The Regency Maid-Servant – Part One

A sketch of the female domestic servant during the Regency period is summed up thus:

“..her own character and condition overcome all sophistications…her shape, fortified by the mop and scrubbing-brush, will make its way; and exercise keeps her healthy and cheerful. Through the same cause her temper is good..”

La Belle Assemblée; or, Bell’s court and fashionable … N.S. 15-16 (1817)

Of course, if the maidservant be “dirty always,” like the nature of her labor, there is little to be interested in. But if the maid is otherwise “snug and neat at all times,” and if she always has a pin to give you, that is something remarkable, and therefore worth examining.

In the “ordinary room,” which is usually the kitchen, the maidservant has a drawer assigned to her. It might be in the great trestle table, or among the zillions of drawers in the large wall-cupboard. Inside it she keeps her thimble, thread-case and a piece of looking glass to check her appearance.

The restored kitchen at Ickworth House in Suffolk and all those drawers

                       The restored kitchen at Ickworth House in Suffolk

In the garret, where she sleeps:

“a good looking-glass on the table; and in the window a Bible, a comb and a piece of soap…and, under lock-and-key, the mighty mystery–the box.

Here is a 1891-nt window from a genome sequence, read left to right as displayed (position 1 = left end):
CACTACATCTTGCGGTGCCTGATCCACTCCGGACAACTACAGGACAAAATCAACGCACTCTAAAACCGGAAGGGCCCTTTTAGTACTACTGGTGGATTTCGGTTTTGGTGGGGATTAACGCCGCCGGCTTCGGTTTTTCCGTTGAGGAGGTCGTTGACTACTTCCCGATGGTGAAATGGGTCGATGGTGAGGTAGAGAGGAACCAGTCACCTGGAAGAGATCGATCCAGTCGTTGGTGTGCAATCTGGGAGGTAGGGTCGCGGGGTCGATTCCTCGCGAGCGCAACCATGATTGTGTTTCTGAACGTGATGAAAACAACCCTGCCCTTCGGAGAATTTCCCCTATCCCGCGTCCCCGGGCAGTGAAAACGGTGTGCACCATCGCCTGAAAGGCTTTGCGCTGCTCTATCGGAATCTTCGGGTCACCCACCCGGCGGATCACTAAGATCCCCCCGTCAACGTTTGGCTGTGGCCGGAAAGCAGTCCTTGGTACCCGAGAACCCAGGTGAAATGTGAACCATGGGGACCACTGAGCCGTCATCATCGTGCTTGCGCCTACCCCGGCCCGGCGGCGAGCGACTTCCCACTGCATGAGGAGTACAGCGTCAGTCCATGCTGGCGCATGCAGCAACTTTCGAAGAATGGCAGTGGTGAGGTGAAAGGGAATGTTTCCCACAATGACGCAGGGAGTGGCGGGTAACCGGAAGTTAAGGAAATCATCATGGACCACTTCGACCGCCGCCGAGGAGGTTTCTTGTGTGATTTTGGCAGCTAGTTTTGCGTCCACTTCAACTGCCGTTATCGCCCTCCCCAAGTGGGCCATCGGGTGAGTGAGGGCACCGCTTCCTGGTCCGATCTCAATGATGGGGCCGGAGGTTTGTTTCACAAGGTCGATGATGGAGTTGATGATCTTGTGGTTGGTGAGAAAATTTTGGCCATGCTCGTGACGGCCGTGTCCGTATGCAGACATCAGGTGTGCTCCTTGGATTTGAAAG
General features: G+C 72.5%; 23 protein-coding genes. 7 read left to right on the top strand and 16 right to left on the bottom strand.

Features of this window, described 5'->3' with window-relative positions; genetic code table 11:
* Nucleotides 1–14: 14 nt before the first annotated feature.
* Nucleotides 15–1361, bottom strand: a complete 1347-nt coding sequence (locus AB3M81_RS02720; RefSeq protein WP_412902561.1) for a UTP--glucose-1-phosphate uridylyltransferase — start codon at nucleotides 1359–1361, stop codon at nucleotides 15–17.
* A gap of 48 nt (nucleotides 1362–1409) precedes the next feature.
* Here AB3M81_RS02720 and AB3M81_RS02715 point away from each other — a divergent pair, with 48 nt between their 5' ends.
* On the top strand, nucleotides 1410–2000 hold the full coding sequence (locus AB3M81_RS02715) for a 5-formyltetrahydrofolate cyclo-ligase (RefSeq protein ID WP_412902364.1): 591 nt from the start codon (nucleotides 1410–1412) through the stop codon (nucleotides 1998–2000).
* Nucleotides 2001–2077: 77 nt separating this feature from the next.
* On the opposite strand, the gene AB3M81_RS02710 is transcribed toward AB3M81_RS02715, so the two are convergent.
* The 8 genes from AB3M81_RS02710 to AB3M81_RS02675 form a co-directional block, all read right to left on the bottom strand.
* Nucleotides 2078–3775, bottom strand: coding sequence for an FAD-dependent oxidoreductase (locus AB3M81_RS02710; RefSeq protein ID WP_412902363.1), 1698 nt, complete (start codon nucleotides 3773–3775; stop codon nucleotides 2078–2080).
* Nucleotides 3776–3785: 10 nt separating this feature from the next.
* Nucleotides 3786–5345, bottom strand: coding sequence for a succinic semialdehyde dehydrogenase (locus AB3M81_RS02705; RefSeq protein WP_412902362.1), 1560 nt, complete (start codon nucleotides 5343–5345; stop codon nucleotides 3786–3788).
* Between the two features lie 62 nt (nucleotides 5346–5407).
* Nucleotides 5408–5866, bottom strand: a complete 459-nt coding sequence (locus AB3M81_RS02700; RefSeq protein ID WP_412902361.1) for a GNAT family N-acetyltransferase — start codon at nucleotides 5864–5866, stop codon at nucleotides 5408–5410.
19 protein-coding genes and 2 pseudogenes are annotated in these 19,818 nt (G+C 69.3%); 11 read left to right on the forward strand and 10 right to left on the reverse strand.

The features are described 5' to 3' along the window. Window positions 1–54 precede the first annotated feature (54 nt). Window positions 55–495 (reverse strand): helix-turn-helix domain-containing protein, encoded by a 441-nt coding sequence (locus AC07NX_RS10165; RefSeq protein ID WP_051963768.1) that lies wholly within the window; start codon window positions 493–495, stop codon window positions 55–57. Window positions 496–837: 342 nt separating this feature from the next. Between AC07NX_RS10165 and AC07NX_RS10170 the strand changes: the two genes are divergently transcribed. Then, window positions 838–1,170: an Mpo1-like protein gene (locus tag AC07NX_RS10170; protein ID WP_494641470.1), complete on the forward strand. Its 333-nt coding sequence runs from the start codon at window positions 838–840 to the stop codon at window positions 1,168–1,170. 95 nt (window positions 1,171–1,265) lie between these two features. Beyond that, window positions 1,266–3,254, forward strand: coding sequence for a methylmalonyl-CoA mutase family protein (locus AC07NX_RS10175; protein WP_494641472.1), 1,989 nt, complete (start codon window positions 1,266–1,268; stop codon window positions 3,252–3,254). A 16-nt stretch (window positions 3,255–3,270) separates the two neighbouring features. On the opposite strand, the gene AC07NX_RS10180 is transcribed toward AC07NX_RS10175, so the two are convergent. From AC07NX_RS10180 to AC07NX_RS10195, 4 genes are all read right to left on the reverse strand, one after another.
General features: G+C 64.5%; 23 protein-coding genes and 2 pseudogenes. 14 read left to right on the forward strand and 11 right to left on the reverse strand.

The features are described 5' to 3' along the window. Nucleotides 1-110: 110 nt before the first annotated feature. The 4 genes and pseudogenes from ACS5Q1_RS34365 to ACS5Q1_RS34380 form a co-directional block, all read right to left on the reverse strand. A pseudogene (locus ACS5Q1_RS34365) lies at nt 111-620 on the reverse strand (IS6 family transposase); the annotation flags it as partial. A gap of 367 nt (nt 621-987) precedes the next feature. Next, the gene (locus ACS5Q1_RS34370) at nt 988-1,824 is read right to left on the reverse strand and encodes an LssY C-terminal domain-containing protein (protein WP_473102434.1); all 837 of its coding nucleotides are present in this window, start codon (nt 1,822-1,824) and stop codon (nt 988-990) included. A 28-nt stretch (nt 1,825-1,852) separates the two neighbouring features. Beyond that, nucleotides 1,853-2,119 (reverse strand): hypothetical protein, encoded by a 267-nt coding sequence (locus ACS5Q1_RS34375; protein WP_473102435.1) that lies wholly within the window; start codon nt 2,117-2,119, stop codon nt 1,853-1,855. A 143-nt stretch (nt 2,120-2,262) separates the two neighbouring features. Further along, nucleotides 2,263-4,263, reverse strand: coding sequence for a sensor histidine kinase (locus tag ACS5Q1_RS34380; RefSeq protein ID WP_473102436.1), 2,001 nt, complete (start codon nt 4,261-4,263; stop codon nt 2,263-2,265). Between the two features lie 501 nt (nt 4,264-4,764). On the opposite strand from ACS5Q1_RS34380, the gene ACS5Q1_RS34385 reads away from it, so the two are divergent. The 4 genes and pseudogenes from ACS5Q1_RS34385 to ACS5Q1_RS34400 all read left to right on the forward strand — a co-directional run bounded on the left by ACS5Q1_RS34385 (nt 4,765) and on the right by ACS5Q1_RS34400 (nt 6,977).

The writer of this character sketch must have once been the child of a family who employed such a maid. Perhaps he or she had been the young master of a great house in the country, or the pampered daughter of a grand Mayfair townhouse.

Only a child could be curious enough to know of the box and be completely obsessed with what it contained.

When it was opened, no doubt after much cajolery, the contents did not disappoint. Inside were the clothes the maid had stood up in upon her arrival at the house, during her interview of employment, to be stored away while she was in uniform. There were also song-books, tragedies costing a half-penny per sheet, little enamel boxes and other fripperies from the local fair, along with correspondence from home, penned in letters without regard to capitalization.

This popular tragedy was published in 1800.

This popular tragedy was published in 1800.

There, too, were coins, fascinating beyond their purchase power. They were evidence of the maid’s excursions beyond the gatehouse or the Mayfair square:

“…pieces of country money, with the Countess of Coventry on one of them riding naked on the horse; a silver penny wrapped up in cotton by itself, and a crooked sixpence.”

the Coventry half-penny

                    the Coventry half-penny

They lay beside the maid’s wages paid in half-crowns, nestled in a purse, the only thing that stood against her and an uncertain future were she to be turned off–without a character.